The consumption of fresh-cut fruit has substantially risen over the last few years, leading to an increase in the number of outbreaks associated with fruit. Moreover, consumers are currently demanding wholesome, fresh-like, safe foods without added chemicals. As a response, the aim of this study was to determine if the naturally occurring microorganisms on fruit are "competitive with" or "antagonistic to" potentially encountered pathogens. Of the 97 and 107 isolates tested by co-inoculation with Escherichia coli O157:H7, Salmonella and Listeria innocua on fresh-cut apple and peach, respectively, and stored at 20 °C, seven showed a strong antagonistic capacity (more than 1-log unit reduction). One of the isolates, CPA-7, achieved the best reduction values (from 2.8 to 5.9-log units) and was the only isolate able to inhibit E. coli O157:H7 at refrigeration temperatures on both fruits. Therefore, CPA-7 was selected for further assays. Dose-response assays showed that CPA-7 should be present in at least the same amount as the pathogen to adequately reduce the numbers of the pathogen. From the results obtained in in vitro assays, competition seemed to be CPA-7's mode of action against E. coli O157:H7. The CPA-7 strain was identified as Pseudomonas graminis. Thus, the results support the potential use of CPA-7 as a bioprotective agent against foodborne pathogens in minimally processed fruit.
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http://dx.doi.org/10.1016/j.fm.2013.01.013DOI Listing
June 2013

Antagonistic effect of Pseudomonas graminis CPA-7 against foodborne pathogens in fresh-cut apples under simulated commercial conditions.

Food Microbiol 2013 Apr 9;33(2):139-48. Epub 2012 Oct 9.

University of Lleida, XaRTA-Postharvest, Rovira Roure 191, 25198 Lleida, Catalonia, Spain.

Recently, we reported that the application of the strain CPA-7 of Pseudomonas graminis, previously isolated from apple, could reduce the population of foodborne pathogens on minimally processed (MP) apples and peaches under laboratory conditions. Therefore, the objective of the present work was to find an antioxidant treatment and a packaging atmosphere condition to improve CPA-7 efficacy in reducing a cocktail of four Salmonella and five Listeria monocytogenes strains on MP apples under simulated commercial processing. The effect of CPA-7 application on apple quality and its survival to simulated gastric stress were also evaluated. Ascorbic acid (2%, w/v) and N-acetyl-l-cysteine (1%, w/v) as antioxidant treatments reduced Salmonella, L. monocytogenes and CPA-7 recovery, meanwhile no reduction was observed with NatureSeal(®) AS1 (NS, 6%, w/v). The antagonistic strain was effective on NS-treated apple wedges stored at 10 °C with or without modified atmosphere packaging (MAP). Then, in a semi-commercial assay, efficacy of CPA-7 inoculated at 10(5) and 10(7) cfu mL(-1) against Salmonella and L. monocytogenes strains on MP apples with NS and MAP and stored at 5 and 10 °C was evaluated. Although high CPA-7 concentrations/populations avoided Salmonella growth at 10 °C and lowered L. monocytogenes population increases were observed at both temperatures, the effect was not instantaneous. No effect on apple quality was detected and CPA-7 did not survived to simulated gastric stress throughout storage. Therefore, CPA-7 could avoid pathogens growth on MP apples during storage when use as part of a hurdle technology in combination with disinfection techniques, low storage temperature and MAP.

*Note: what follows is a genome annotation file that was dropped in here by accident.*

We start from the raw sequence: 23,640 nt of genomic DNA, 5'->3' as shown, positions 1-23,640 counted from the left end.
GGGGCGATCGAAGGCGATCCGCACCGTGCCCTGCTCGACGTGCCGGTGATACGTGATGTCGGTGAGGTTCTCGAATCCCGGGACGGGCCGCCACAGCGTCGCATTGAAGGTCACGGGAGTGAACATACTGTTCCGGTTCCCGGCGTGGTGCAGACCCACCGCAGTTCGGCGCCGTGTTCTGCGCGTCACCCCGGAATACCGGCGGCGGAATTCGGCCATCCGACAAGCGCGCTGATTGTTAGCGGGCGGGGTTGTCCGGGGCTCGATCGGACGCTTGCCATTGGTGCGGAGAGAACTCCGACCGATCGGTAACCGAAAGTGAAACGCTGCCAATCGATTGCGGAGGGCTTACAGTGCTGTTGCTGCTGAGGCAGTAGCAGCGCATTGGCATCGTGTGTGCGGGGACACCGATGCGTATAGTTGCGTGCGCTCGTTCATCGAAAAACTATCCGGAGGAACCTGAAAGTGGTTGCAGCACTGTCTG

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http://dx.doi.org/10.1016/j.fm.2012.09.007DOI Listing
April 2013

Pathogenic potential of Salmonella Typhimurium DT104 following sequential passage through soil, packaged fresh-cut lettuce and a model gastrointestinal tract.

Int J Food Microbiol 2011 Aug 26;148(3):149-55. Epub 2011 May 26.

University of Lleida, UDL-IRTA Centre, XaRTA-Postharvest, Lleida, Spain.

From a quantitative microbial risk assessment perspective it is important to know whether certain food environments influence the pathogenic potential of pathogens and to what extent. The purpose of the present study was to examine the pathogenic potential of S. Typhimurium DT104, measured as the capability to survive a simulated gastrointestinal tract system and the capability of adhering to and invading differentiated Caco-2 cells, after sequential incubation (without intermediate culturing) into soil, lettuce and cut lettuce stored under modified atmosphere (MAP) conditions. Two S. Typhimurium DT104 strains were used, one isolated from a pig carcass and one isolated from lettuce. The most important result of the present study is that the sequential incubation of S. Typhimurium in soil and lettuce slightly increased the capability of surviving the simulated gastric fluid, increased the capability to grow in the simulated intestinal fluid but decreased the capability of epithelial attachment and invasion and decreased the overall survival probability of the gastrointestinal tract system. Some variation in responses between the strains was observed, with the lettuce strain maintaining higher epithelial attachment capability and the carcass strains maintaining higher epithelial invasion capability. This study provided quantitative data on the effect of environmental and food matrices on the pathogenic potential of S. Typhimurium DT104 using a realistic system of sequential incubations in environmental and food matrices, followed by simulated gastrointestinal tract passage without intermediate culturing. These results could aid the development of more realistic quantitative microbial risk assessments.